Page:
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YOU CAN DO IT

A Very big ‘well done’ to all those residents, shopkeepers and other volunteers who assisted in clearing and cleaning the service roads behind Joel Street. We understand the initiative came from the people at Fairfield Evangelical Church, and once work had started assistance came from the local houses, flats and shops. Hillingdon Council, alerted by our hardworking local Councillors, assisted by attending and removing the rubbish etc. that was collected.

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YOU HAVE TO SMILE UP WITH THE LARKS

A Guildford reader, tells me of an interview he had with a school leaver who applied to his firm for an apprenticeship. Trying to find out a little about his family background, he asked the boy who, in his household was first out of bed in the morning. The chap replied: " my sister’s boyfriend"!

(Acknowledgments to the Daily Telegraph, Peterborough column)

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NORTHWOOD LIONS

Once again I am using this article to thank the people of Northwood for their support, especially in our fund raising efforts. The most rewarding event was the annual Carnival held on Bank Holiday Monday at Northwood Football Ground, Chestnut Avenue. This event alone raised over £4,000 a vast proportion of which has already been handed over to local organisations.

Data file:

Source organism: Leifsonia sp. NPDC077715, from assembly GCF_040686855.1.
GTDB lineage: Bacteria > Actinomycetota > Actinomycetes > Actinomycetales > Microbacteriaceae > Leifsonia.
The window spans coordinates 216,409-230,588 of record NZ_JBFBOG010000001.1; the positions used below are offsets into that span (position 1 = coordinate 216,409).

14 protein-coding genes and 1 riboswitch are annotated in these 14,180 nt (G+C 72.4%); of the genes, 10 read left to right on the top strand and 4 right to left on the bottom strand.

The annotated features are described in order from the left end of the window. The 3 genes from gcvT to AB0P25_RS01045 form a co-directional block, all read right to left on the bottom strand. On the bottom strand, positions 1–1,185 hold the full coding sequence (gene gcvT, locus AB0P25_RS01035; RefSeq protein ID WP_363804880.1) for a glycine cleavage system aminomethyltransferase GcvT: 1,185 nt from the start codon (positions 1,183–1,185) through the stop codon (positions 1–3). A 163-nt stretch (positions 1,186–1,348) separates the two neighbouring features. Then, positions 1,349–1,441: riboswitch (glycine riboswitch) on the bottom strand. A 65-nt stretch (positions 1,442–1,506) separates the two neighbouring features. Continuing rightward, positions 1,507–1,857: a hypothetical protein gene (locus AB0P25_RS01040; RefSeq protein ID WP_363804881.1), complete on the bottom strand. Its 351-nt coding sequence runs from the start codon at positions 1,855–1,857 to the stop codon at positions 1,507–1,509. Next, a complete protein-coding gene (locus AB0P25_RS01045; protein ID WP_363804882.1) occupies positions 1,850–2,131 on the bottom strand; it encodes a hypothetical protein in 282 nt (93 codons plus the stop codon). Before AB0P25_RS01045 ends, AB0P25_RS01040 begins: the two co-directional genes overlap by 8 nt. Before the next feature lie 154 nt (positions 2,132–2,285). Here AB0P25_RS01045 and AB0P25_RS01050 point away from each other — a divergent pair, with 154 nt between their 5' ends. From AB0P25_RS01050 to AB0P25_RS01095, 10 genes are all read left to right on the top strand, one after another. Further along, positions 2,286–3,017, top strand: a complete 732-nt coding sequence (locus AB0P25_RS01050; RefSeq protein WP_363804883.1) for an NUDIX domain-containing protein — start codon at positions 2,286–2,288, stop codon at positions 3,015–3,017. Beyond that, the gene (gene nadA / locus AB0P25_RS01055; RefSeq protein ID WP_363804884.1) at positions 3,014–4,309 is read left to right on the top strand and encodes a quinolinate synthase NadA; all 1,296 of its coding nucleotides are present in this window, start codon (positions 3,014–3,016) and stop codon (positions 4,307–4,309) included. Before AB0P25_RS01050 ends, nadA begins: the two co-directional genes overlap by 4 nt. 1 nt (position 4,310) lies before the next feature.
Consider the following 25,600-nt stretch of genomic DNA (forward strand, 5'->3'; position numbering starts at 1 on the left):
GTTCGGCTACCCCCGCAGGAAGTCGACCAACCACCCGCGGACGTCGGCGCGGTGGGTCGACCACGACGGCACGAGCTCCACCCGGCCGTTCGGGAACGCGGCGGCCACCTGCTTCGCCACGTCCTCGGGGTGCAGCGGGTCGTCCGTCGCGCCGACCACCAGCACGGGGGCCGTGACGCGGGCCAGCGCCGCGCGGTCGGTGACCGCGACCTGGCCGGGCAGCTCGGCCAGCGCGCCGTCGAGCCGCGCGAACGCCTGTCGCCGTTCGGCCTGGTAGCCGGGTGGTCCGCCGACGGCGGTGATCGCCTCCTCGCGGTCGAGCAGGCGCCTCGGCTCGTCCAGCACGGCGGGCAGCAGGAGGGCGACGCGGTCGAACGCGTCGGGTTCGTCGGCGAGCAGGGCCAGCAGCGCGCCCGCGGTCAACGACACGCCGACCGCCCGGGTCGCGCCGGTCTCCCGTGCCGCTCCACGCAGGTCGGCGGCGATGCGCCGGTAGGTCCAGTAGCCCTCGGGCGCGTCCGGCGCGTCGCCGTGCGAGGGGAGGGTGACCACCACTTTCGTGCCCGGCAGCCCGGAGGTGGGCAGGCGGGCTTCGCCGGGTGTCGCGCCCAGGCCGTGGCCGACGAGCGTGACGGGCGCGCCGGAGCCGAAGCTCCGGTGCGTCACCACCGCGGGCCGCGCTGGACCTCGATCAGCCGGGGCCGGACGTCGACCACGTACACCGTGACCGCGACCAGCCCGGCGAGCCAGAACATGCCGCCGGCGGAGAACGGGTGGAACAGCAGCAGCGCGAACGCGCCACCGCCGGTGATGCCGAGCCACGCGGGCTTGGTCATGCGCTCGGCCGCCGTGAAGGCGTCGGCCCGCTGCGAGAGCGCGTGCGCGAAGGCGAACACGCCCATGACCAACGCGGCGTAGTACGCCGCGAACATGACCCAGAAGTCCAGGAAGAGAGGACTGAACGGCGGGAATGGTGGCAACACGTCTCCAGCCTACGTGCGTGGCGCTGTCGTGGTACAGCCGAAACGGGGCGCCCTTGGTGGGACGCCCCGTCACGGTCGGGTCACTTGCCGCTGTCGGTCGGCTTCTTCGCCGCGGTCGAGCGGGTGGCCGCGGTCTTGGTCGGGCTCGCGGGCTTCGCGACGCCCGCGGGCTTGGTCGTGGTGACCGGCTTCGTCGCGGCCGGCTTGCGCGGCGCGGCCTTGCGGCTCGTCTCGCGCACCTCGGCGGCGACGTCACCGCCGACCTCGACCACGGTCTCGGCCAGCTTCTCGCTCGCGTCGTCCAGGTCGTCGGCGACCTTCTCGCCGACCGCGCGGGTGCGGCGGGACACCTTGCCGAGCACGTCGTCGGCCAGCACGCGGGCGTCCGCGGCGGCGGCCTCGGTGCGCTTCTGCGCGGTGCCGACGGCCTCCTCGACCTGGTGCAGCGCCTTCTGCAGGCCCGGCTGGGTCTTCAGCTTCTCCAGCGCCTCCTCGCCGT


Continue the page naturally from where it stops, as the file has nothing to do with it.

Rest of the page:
Many of you might have read that a cheque for £2,500 was presented to the Paul Strickland Scanner Appeal on the occasion of their recent topping out ceremony. I am pleased to report that this matched a donation from the Waitrose Organisation prompted by a Northwood Lions approach for support at the Carnival.

A recent collection at Waitrose for a Lion’s nominated charity supporting Breast Cancer Screening at Mount Vernon Hospital was also very successful with approximately £400 being raised in one day. This appeal will be supported until next June, so it is expected that a higher total donation will be forthcoming.

We will be undertaking many other activities during the coming months, ranging from a ten pin bowling challenge from another Lions Club, competitive quizzes, theatre trips, a fish and chip supper for elderly local residents, participation in the Lord Mayors Parade and a party for the elderly in South West London.

During the past few months our membership has been reduced by three Lions who have transferred to other Lions Clubs within the area. So once again I am inviting anybody who wishes to help those less fortunate than themselves and at the same time enjoy the fellowship of a diverse group of like-minded people to contact me, or any other Northwood Lion, for further information.

One final comment, on behalf of Northwood Lions, we wish you all a pleasant end to the year and have a Happy Christmas.

Eric Holland

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Issue 02 last updated 29th October 2006